Examples of this application would be: In general, a woman in labor accompanied by her escort to the hospital are permitted to travel by car to the hospital or other birthing place. A person with a significant fever may be given a moderate temperature bath with water that was heated on Shabbat to help reduce the fever. (The rabbis consider a fever a “life-threatening” occurrence even when it is not excessively high.) Usually cooking would not be allowed, but for the purpose of reducing a significant fever, it may be permitted to heat the water. Every effort is made to reduce the degree of “breaking” of Shabbat laws. The assistance of a non-Jew is sought, when possible, when it does not delay or interfere with obtaining the necessary assistance.

In thinking about a “quality-of-life” rabbinic query that was important for me to ask, I asked our Rabbi in Maryland, if I might be permitted to listen to music at some point during my year of mourning for my father, a” h. I said, I know it is against the tradition, to listen to music during the year of avaylut, mourning, but I felt the need to listen to music some time, as an antidote to depression, a medicinal reason. Although I was mourning for my father, a”h and certainly did not want to dishonor him, or go against tradition, I felt a need to listen to music for to relieve sadness beyond the average level of mourning, a medical need. Unsurprisingly his answer was, “Yes, you can.”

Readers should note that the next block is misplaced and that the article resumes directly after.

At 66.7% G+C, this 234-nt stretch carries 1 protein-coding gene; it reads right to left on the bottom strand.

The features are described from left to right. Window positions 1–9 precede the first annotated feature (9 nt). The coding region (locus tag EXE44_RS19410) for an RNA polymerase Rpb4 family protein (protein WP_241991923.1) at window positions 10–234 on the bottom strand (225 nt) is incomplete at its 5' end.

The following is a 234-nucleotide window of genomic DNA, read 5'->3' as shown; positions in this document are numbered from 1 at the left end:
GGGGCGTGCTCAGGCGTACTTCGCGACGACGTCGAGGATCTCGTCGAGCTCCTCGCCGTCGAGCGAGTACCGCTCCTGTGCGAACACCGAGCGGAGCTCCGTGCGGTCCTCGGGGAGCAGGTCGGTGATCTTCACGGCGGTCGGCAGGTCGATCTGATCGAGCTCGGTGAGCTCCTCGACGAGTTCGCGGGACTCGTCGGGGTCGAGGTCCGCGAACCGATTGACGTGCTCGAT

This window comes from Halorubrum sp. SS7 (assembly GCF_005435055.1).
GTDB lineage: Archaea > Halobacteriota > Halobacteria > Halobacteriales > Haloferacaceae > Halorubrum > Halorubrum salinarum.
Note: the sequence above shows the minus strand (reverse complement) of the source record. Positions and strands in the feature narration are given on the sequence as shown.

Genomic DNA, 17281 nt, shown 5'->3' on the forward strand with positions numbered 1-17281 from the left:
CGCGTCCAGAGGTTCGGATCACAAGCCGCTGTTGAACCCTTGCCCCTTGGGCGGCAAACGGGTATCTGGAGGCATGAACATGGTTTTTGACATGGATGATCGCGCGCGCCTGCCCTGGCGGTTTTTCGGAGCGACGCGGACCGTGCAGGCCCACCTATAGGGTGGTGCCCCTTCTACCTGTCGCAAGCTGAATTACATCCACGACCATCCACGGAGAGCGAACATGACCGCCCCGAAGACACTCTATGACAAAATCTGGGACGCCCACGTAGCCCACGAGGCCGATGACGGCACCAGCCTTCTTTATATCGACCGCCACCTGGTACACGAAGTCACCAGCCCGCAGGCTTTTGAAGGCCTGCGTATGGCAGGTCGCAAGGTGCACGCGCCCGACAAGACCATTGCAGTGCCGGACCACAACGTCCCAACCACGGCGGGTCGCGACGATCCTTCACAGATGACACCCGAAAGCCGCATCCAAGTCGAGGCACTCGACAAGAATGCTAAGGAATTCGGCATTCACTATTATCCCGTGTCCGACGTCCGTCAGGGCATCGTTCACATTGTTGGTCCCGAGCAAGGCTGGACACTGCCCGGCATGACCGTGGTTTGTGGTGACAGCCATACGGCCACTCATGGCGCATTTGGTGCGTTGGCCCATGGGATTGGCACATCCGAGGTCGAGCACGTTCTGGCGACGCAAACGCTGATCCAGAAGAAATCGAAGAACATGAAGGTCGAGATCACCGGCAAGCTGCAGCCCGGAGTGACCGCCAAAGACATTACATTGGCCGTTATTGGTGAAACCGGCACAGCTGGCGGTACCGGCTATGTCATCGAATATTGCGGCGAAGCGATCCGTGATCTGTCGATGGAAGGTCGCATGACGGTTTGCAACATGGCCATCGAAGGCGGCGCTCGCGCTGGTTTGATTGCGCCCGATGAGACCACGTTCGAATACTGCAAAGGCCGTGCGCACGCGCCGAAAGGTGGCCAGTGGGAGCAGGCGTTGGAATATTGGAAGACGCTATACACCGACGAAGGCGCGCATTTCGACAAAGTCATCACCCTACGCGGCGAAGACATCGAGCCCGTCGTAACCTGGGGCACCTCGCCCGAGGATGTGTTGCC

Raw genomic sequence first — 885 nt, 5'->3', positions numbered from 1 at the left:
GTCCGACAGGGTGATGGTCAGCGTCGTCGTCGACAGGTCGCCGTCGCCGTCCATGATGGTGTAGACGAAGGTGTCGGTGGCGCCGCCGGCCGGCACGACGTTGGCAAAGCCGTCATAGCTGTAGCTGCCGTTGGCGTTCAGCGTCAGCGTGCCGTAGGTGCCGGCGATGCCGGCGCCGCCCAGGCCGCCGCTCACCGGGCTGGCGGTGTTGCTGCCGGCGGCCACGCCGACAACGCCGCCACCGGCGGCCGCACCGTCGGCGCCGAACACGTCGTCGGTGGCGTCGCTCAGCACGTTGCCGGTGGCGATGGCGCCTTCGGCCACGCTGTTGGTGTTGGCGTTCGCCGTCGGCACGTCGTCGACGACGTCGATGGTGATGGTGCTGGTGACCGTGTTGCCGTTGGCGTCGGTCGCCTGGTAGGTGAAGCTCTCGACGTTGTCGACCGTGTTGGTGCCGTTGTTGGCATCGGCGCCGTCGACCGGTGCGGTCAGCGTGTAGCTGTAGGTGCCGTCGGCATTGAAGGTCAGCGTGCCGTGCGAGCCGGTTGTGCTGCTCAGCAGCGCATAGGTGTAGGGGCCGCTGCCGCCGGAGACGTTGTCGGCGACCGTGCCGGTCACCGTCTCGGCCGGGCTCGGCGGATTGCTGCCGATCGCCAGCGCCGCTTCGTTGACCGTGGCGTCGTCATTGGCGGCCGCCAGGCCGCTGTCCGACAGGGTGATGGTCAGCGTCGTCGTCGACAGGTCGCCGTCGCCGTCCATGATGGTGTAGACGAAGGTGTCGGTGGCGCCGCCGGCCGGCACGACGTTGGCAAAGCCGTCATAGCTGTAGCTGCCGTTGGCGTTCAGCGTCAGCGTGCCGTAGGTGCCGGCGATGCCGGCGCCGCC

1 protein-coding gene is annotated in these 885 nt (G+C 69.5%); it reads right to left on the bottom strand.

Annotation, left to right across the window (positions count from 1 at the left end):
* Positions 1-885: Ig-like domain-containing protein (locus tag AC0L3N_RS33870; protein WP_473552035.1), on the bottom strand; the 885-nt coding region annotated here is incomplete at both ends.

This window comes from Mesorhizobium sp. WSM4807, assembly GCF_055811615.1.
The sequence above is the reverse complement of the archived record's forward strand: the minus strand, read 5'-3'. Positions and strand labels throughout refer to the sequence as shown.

Now, back to my situation regarding fasting on the Fast of Esther. Rabbi S. said that I might chose to not observe the fast legitimately on the basis of feeling anxious because I knew there might be some degree of danger to me because of the diabetes. So, the decision could be justified because the Fast of Esther is a minor fast, and because of my anxiety, (which was only a mild threat to my life). Additionally, this year, the Fast of Esther falls out on Shabbat, but is observed earlier, on Thursday because, while it might be observed on Friday, fasts are not generally held on Fridays unless they are of a more stringent nature, because preparing for the Shabbat was decided by Chazal, to take precedence, so the observance in years like this, is not just pushed one day earlier, but 2 days earlier.